Hostels (or shelters) and housing projects provide a temporary place to stay for people who have nowhere else to stay. For many people they are the first step out of homelessness. Hostels vary widely in their services, some offering more support than others.
A number of hostels will ask for payment to stay there and some will ask for additional payments for food.
Nightshelters on the other hand tend to be free places to stay on a temporary basis. They often offer little more than a bed to sleep in indoors and tend to be constructed inside churches and schools when there is a particular need for emergency accommodation (such as during the winter).
There are various hostels, shelters and housing projects in London which can offer accommodation if you find yourself with nowhere to live.
Some hostels will, subject to availability, offer you accommodation if you turn up. Other hostels and housing projects will require a referral from another organisation, perhaps a council or a charity, in order to offer you support. If a hostel requires a referral it should be able to tell you who to approach in order to request the referral.
Some hostels and housing projects provide specialist support to people who are particularly vulnerable to homelessness, for example because they have problems with alcohol or substance misuse, or because they have mental health problems.
Homeless UK provides a searchable directory of hostels and housing projects available in the London area. In order to help you to find the right services quickly they have broken down the types of accommodation available as follows:-
For people who urgently need accommodation
- Quick access - Short stay hostels for homeless people needing emergency accommodation. Often for people sleeping rough. May take self referrals but usually only accept referrals from specialist agencies working with rough sleepers and homeless people.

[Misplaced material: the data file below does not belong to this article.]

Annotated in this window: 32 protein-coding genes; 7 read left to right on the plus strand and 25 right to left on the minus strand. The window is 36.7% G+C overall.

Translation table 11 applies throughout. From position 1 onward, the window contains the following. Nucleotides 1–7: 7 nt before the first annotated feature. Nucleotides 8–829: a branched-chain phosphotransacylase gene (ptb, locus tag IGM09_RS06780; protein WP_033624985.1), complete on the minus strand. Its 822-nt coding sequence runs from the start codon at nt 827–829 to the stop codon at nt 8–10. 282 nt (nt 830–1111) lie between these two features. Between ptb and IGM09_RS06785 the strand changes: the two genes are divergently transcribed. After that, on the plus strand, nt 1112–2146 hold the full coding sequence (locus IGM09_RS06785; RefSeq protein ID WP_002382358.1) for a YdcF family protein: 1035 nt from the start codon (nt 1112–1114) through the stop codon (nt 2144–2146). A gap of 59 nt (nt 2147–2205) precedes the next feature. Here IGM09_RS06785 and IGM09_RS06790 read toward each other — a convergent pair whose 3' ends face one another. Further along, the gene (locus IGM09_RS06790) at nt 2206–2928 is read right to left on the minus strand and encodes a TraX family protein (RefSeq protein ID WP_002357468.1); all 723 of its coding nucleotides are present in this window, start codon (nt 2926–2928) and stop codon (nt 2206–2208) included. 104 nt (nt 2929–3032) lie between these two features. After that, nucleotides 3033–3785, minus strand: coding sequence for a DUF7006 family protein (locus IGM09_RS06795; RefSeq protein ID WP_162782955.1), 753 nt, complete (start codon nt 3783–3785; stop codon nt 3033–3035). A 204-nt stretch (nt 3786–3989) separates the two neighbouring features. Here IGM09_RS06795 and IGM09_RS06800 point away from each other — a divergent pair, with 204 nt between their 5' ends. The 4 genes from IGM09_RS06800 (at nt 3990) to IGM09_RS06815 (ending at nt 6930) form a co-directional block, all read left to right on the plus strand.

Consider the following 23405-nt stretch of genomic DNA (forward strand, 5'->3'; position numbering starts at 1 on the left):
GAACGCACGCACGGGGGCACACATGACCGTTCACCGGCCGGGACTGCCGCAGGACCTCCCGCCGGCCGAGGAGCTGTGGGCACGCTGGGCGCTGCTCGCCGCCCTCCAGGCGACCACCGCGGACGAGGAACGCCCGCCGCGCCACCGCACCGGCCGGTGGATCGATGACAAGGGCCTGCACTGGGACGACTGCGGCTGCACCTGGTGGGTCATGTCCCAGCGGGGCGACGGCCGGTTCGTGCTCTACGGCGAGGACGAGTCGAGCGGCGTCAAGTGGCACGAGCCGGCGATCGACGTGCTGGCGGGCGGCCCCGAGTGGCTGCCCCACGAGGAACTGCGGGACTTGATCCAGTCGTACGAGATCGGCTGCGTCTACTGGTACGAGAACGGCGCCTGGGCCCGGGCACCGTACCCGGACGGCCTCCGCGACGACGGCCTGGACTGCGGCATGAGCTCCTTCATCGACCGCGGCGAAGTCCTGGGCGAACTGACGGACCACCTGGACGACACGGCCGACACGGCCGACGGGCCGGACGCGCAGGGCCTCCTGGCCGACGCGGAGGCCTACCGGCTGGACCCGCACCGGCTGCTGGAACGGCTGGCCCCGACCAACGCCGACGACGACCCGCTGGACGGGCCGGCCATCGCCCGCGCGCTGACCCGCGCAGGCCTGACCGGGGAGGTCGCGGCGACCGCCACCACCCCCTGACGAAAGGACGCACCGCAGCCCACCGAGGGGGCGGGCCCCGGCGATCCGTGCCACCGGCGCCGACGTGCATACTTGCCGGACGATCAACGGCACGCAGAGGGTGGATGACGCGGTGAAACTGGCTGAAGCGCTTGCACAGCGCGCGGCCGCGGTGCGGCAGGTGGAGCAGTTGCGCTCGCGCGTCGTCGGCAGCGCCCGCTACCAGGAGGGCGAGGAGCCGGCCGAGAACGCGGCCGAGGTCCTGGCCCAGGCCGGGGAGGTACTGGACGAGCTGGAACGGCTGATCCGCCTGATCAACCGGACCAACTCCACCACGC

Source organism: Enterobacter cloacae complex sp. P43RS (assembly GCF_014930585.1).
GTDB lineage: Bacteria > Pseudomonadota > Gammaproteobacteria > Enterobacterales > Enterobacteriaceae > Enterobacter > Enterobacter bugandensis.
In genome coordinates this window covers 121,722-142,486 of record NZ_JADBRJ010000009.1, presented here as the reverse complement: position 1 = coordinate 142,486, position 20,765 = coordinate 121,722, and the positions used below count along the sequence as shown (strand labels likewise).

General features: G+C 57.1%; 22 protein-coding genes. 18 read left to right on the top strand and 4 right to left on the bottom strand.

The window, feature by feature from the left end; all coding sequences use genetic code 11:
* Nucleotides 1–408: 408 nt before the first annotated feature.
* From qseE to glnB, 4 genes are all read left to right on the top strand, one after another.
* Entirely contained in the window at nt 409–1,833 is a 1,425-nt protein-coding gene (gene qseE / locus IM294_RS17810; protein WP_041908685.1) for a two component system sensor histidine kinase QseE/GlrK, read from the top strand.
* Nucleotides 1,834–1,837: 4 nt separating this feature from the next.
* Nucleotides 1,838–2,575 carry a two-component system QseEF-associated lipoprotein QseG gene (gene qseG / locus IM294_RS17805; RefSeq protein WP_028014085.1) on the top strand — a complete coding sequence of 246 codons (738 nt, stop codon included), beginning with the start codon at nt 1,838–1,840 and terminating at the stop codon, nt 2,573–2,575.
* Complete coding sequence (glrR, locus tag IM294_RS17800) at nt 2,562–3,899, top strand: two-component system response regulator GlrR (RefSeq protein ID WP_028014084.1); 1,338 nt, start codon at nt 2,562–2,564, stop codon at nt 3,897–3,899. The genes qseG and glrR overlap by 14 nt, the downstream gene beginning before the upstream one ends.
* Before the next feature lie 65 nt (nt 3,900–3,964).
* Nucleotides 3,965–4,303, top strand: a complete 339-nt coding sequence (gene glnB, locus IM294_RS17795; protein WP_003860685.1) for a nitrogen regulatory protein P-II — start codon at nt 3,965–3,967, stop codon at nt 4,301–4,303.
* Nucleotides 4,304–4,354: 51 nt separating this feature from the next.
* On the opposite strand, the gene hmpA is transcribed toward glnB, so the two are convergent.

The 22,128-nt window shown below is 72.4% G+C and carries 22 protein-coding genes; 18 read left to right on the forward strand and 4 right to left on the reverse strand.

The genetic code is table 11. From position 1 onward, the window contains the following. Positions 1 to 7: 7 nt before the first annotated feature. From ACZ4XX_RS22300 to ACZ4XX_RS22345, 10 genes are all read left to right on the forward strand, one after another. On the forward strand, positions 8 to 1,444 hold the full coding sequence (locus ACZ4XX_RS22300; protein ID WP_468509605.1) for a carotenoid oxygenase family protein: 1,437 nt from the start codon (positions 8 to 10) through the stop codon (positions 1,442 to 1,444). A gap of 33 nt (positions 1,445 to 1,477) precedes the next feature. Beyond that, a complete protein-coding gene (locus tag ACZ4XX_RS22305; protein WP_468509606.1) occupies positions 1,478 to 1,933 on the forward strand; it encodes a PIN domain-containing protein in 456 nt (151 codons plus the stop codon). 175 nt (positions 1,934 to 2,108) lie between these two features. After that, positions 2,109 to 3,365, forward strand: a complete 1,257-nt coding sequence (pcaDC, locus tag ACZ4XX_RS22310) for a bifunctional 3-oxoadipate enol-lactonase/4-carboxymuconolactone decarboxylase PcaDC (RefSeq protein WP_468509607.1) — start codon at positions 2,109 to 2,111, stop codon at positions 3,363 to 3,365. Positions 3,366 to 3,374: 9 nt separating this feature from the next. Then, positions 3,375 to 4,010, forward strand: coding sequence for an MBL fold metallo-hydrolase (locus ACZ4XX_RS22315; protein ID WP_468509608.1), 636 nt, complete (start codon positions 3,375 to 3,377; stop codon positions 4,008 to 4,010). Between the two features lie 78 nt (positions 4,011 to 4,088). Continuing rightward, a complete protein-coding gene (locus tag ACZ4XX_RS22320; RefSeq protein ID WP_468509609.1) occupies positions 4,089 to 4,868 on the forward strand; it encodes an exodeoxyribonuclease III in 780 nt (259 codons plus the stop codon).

- Nightstop - For young homeless people usually aged 16-25. Very short stay (3-5 nights). A bedroom in the home of a volunteer host. May accept self referrals but often only take referrals from specific agencies.
- Winter shelter - Basic emergency accommodation available in winter. Often in church halls. Some accept self referrals but others only take referrals from specific agencies.
Second stage accommodation
Other projects for homeless people (often those moving on from first stage emergency accommodation).
- Foyer - For young people (usually aged 16-25) who need the support offered around employment, education and training.
- Housing scheme - Accommodation in shared houses or self contained flats with regular staff visits for people who need low to medium levles of support to live independently.
- Low support - Hostels for people who only need a low level of support with daily living skills. Staff may be on site or may visit regularly.
- Medium support - For homeless people who need a medium level of support with daily living skills. Staff are usually based on site.
- Supportive - For homeless people who need a high level of support and are unable to live independently.
For people with specific support needs as well as housing needs.
- Alcohol and drugs - For people with alcohol or drug problems. Most projects are "dry" where alcohol is banned, but some "wet" alcohol projects allow drinking.
- Ex-offenders - For people with a history of offending or who are at risk of offending.
- Mental health - For people who have mental health problems.
- Working people - For people who are in employment and have no or very low support needs.